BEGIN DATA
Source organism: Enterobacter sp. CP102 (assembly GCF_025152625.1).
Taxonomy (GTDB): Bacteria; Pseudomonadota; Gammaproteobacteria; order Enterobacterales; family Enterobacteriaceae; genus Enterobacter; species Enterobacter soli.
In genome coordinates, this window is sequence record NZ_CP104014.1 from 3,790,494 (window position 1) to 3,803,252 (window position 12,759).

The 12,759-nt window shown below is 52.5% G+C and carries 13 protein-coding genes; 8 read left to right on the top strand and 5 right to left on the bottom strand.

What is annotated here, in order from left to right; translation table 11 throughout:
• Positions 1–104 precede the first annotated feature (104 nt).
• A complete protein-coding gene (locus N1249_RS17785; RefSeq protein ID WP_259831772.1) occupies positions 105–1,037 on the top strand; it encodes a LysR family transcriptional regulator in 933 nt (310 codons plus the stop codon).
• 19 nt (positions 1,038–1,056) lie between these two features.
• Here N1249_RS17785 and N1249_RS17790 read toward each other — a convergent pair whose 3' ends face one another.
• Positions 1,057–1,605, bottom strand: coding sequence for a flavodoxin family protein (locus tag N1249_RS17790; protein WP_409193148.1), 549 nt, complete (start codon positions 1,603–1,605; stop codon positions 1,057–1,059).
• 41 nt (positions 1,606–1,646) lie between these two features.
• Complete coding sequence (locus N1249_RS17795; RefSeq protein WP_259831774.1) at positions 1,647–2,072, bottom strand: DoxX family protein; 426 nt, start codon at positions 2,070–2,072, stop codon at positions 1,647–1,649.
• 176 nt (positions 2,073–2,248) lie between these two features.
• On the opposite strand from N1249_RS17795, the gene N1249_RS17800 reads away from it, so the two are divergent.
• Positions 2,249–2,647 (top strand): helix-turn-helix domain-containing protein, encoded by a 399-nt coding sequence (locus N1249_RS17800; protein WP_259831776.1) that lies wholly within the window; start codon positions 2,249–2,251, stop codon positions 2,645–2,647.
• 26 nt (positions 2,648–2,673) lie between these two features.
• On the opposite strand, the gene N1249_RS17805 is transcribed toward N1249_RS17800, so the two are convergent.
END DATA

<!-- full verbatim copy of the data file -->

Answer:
Source organism: Enterobacter sp. CP102 (assembly GCF_025152625.1).
Taxonomy (GTDB): Bacteria; Pseudomonadota; Gammaproteobacteria; order Enterobacterales; family Enterobacteriaceae; genus Enterobacter; species Enterobacter soli.
In genome coordinates, this window is sequence record NZ_CP104014.1 from 3,790,494 (window position 1) to 3,803,252 (window position 12,759).

The 12,759-nt window shown below is 52.5% G+C and carries 13 protein-coding genes; 8 read left to right on the top strand and 5 right to left on the bottom strand.

What is annotated here, in order from left to right; translation table 11 throughout:
• Positions 1–104 precede the first annotated feature (104 nt).
• A complete protein-coding gene (locus N1249_RS17785; RefSeq protein ID WP_259831772.1) occupies positions 105–1,037 on the top strand; it encodes a LysR family transcriptional regulator in 933 nt (310 codons plus the stop codon).
• 19 nt (positions 1,038–1,056) lie between these two features.
• Here N1249_RS17785 and N1249_RS17790 read toward each other — a convergent pair whose 3' ends face one another.
• Positions 1,057–1,605, bottom strand: coding sequence for a flavodoxin family protein (locus tag N1249_RS17790; protein WP_409193148.1), 549 nt, complete (start codon positions 1,603–1,605; stop codon positions 1,057–1,059).
• 41 nt (positions 1,606–1,646) lie between these two features.
• Complete coding sequence (locus N1249_RS17795; RefSeq protein WP_259831774.1) at positions 1,647–2,072, bottom strand: DoxX family protein; 426 nt, start codon at positions 2,070–2,072, stop codon at positions 1,647–1,649.
• 176 nt (positions 2,073–2,248) lie between these two features.
• On the opposite strand from N1249_RS17795, the gene N1249_RS17800 reads away from it, so the two are divergent.
• Positions 2,249–2,647 (top strand): helix-turn-helix domain-containing protein, encoded by a 399-nt coding sequence (locus N1249_RS17800; protein WP_259831776.1) that lies wholly within the window; start codon positions 2,249–2,251, stop codon positions 2,645–2,647.
• 26 nt (positions 2,648–2,673) lie between these two features.
• On the opposite strand, the gene N1249_RS17805 is transcribed toward N1249_RS17800, so the two are convergent.